A consensus between Russia and Saudi Arabia, the two leaders of OPEC+ group, helped to avoid lengthy talks and the risk that some countries would exit the deal. This could have seriously increased the risks of a new crisis on the oil market. The United Arab Emirates, Iraq, Nigeria and some other countries sought to step up production, but a single position and preliminary agreements between Russia and Saudi Arabia made it possible to preserve the deal under current terms. So, Moscow will derive additional benefits, Rossiyskaya Gazeta writes.
Russia will be able to boost its oil output in February and March by 65,000 barrels per day each month, while the terms of the deal for other members of the alliance will remain unchanged. So, since early 2021 Russia will increase production by 125,000 barrels per day in January and by another 130,000 barrels in February-March, reaching 9.25 mln barrels per day by April.
"This is the success of Russia’s negotiating position," said Anton Usov, who heads KPMG’s international practice on providing services to oil and gas companies. "I would call this a convenient compromise between our country and Saudi Arabia. This should not affect the discipline of fulfilling the deal, and the parties are implementing the agreements rather well now."
Meanwhile, analysts told Izvestia that some states might fail to comply with OPEC+ deal and this could bring more than 2 mln barrels of excessive oil to the market in the coming six months. This concerns such countries as Iraq, the UAE, DR Congo, Nigeria, Equatorial Guinea and South Sudan. In the event of their demarche, oil could plunge to $40, experts predicted. However, the scenario of a large-scale violation of the deal is very unlikely.
Izvestia: Big Tech censorship driving Moscow to strengthen Runet’s sovereignty
Russia is mulling steps to fast-track the development of national Internet services and switch state structures to domestic software. This is needed to weaken the influence of American tech giants on the country, experts interviewed by Izvestia said. The topic came to the forefront after Donald Trump’s accounts were blocked by Google, Apple, Facebook and Amazon. Obviously, the world is searching for an alternative to their products and a surge in Telegram’s users confirms this trend, the specialists said.
Silicon Valley and Big Tech have discredited themselves very much and Russia as well as other countries will certainly respond to this, said Director General of Doctor Web Boris Sharov. "This is a rather clear and unambiguous signal to all countries," the expert noted. In the event of a political crisis the resources and capabilities of Internet companies could be used by one of the sides as a tool of pressure against those who disagree, he explained. GAFA (the Big Four - Google, Amazon, Facebook and Apple) and similar "IT monsters" are now posing a real threat to any state, not just a potential one, Valentin Makarov, president of Russoft, a non-profit partnership of software developers, told the newspaper. "These platforms cannot be viewed as reliable, neutral and "kind." They are advancing their own interests, not those of you and me. It’s better not to fully rely on them and have a reserve option," said co-founder of Postgres Professional company Ivan Panchenko.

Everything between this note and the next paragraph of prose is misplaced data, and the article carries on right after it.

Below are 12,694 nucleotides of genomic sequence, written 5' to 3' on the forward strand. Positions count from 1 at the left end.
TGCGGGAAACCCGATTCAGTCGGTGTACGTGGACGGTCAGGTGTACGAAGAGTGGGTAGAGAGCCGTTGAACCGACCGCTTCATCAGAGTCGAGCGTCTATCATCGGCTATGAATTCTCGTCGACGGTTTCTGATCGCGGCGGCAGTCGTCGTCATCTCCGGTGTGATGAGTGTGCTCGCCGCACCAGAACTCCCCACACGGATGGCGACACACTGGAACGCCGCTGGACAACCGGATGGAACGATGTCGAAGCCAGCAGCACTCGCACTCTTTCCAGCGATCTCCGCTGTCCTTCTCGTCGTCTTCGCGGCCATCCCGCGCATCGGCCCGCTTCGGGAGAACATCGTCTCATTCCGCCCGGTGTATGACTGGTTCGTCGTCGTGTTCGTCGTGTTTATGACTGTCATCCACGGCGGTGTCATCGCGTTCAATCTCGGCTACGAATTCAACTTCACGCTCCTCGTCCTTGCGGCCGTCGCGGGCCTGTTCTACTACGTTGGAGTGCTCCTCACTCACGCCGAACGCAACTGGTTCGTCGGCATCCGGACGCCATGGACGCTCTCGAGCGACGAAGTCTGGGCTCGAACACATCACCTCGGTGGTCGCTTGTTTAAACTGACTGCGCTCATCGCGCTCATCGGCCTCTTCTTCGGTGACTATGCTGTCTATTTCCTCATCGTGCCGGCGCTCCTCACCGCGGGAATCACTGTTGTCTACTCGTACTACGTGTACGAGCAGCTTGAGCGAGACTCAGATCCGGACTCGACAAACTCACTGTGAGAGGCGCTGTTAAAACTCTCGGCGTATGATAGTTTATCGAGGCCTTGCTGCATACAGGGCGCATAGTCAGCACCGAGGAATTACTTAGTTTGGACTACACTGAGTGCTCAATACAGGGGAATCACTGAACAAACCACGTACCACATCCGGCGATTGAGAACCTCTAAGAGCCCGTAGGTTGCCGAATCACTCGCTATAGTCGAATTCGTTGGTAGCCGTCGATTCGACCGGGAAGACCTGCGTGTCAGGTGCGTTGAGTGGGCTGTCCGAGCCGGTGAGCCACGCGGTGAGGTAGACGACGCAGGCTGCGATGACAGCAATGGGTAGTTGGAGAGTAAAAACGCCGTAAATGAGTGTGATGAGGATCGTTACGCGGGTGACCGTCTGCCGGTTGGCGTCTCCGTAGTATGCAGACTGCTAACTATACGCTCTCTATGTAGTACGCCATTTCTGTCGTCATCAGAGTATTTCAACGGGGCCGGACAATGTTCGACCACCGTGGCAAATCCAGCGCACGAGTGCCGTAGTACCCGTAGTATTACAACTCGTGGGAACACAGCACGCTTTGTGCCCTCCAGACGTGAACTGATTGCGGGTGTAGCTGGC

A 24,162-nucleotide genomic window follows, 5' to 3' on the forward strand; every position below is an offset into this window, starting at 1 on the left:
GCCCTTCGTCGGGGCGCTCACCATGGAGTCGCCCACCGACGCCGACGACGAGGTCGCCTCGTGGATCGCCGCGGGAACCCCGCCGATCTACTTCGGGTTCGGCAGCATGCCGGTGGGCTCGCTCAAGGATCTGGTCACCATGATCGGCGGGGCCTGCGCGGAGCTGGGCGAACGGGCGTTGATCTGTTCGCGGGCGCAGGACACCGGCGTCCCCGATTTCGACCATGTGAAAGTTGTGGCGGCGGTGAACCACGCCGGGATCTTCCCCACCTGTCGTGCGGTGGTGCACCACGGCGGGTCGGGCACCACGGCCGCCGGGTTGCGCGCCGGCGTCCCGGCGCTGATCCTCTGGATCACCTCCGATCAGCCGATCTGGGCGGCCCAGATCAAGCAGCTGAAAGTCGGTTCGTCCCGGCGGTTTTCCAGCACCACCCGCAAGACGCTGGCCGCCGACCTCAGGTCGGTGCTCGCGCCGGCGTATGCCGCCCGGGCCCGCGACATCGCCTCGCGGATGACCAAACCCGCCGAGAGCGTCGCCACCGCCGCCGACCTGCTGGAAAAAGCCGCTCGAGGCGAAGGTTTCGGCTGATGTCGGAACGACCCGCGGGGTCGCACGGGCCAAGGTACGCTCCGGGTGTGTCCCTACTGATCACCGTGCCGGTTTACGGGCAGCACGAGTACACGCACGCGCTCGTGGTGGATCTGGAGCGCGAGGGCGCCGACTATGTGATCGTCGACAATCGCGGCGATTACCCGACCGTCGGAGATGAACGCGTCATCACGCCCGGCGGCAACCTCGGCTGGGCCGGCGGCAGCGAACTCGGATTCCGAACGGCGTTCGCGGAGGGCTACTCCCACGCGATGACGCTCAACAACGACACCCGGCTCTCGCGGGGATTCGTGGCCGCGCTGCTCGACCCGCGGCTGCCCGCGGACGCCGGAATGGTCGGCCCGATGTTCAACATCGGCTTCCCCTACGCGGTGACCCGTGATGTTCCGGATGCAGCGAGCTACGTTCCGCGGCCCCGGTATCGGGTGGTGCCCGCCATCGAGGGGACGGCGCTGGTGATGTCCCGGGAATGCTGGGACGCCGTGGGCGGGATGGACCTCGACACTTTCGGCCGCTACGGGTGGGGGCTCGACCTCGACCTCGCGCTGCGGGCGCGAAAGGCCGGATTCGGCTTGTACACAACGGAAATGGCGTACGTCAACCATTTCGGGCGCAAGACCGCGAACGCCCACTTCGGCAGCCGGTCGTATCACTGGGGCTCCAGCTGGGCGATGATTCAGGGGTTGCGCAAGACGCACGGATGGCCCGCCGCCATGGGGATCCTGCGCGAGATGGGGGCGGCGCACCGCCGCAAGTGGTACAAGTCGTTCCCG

"If Americans behave so with their own people, what could they do to foreign resources using cloud servers or foreign users of their social networks? The Russian government is introducing new measures on advancing the domestic IT sector and what is happening now shows that these decisions are right," lawmaker Anton Gorelkin said. The goal of the authorities is to set rules on the market of Internet services and control their implementation, he noted.
Media: Russia to launch mass coronavirus vaccination drive next week
President Vladimir Putin announced that Russia would launch a mass vaccination drive against COVID-19 next week. It will take 4.5 months to make this vaccination really massive, Head of Genome Engineering Laboratory at Moscow Institute of Physics and Technology, Pavel Volchkov, told Izvestia. Currently, some 1.5 mln doses of the Sputnik V vaccine are produced every month and by the summer the volume will reach 8 mln doses. Soon, two more vaccines will be available - EpiVacCorona - developed by Russia's Vector State Research Center of Virology and Biotechnology of the Federal Service for Surveillance on Consumer Rights Protection and Human Wellbeing, and the third vaccine produced by the Chumakov Federal Scientific Center for Research and Development of Immune and Biological Products.
The announcement of the mass vaccination drive is expected to boost the process of registering new vaccines, said Director for Development at RNC Pharma Nikolai Bespalov. "In a few months, vaccination can become truly massive. It’s quite real to vaccinate several million people per month," he stressed. The success of the vaccination campaign now largely depends on boosting production, specialists say.
According to a survey carried out by the Peterburg Policy foundation, in most Russian regions the vaccine is still unavailable to citizens, Kommersant writes. In the best case, a preliminary application has been opened. Only in five Russian regions access to mass vaccination is at a high level. Among them are Moscow, the Moscow Region, the Sakhalin Region, the Nenets and Chukotka Autonomous Regions. St. Petersburg is ranked in the "moderate group" along with the Kemerovo, Kurgan, Belgorod and Altai Regions. The major obstacles for the campaign are the low volumes of vaccination and the lack of a general approach to its preliminary application.